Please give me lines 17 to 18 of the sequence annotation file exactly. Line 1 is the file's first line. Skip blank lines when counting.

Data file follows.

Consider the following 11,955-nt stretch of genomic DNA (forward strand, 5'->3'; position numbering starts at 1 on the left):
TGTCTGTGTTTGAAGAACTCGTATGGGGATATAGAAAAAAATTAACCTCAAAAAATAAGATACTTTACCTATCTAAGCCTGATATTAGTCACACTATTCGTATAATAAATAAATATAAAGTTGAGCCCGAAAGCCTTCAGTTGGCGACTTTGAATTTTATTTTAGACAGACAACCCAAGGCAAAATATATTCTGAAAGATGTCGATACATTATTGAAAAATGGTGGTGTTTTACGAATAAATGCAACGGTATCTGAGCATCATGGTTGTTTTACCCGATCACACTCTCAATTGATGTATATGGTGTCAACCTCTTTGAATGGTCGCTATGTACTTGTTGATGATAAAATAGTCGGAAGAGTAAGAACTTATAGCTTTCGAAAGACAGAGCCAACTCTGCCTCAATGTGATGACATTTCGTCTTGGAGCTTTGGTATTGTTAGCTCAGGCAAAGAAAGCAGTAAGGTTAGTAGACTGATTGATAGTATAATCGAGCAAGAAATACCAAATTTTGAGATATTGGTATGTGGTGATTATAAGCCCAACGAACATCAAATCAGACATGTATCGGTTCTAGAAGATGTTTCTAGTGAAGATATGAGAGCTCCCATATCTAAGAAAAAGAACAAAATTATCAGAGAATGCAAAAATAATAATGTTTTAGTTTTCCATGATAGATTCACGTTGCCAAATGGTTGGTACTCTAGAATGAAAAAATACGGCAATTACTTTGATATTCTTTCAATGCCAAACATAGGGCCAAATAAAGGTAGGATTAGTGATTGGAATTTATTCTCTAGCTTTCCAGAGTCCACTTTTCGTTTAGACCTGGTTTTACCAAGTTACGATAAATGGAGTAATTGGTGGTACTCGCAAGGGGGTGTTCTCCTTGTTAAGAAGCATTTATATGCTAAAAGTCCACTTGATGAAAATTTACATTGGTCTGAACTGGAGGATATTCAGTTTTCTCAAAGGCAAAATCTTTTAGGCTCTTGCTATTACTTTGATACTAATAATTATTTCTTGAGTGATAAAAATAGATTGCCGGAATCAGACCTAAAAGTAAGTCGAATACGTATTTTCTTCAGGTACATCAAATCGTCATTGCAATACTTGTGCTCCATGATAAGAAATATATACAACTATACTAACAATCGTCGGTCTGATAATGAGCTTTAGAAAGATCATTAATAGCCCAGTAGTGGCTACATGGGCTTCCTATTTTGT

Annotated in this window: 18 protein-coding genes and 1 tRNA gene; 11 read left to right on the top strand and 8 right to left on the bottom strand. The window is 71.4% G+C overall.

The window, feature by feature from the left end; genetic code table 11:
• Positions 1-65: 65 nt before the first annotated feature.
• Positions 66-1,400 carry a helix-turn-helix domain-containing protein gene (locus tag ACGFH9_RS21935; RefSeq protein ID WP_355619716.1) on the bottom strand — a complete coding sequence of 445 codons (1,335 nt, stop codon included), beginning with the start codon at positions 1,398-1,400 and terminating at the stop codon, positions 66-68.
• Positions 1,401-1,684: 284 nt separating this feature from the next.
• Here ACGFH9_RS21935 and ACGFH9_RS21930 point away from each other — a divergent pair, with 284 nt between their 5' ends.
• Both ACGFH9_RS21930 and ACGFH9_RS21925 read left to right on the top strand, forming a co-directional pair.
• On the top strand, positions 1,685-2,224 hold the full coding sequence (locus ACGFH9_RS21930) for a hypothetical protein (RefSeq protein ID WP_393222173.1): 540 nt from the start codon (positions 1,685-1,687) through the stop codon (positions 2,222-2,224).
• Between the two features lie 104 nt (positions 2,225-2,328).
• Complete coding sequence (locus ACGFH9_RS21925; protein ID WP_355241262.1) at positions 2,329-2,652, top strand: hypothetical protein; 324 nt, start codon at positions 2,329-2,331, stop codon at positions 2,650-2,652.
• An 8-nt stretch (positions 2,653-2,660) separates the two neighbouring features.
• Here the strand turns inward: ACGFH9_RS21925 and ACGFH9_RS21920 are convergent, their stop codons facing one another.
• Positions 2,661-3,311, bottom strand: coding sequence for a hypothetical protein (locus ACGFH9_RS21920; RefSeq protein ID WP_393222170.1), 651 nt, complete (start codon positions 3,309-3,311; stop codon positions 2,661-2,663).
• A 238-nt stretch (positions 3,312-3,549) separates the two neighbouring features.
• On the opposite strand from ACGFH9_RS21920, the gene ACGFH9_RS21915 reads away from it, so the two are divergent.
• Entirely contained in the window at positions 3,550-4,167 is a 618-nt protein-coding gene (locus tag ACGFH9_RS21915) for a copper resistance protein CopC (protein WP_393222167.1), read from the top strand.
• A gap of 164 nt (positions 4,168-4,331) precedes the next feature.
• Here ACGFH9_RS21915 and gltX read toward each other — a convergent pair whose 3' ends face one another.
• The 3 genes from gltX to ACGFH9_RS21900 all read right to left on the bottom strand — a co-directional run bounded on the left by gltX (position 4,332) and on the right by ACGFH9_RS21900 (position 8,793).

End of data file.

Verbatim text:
• On the opposite strand from ACGFH9_RS21920, the gene ACGFH9_RS21915 reads away from it, so the two are divergent.
• Entirely contained in the window at positions 3,550-4,167 is a 618-nt protein-coding gene (locus tag ACGFH9_RS21915) for a copper resistance protein CopC (protein WP_393222167.1), read from the top strand.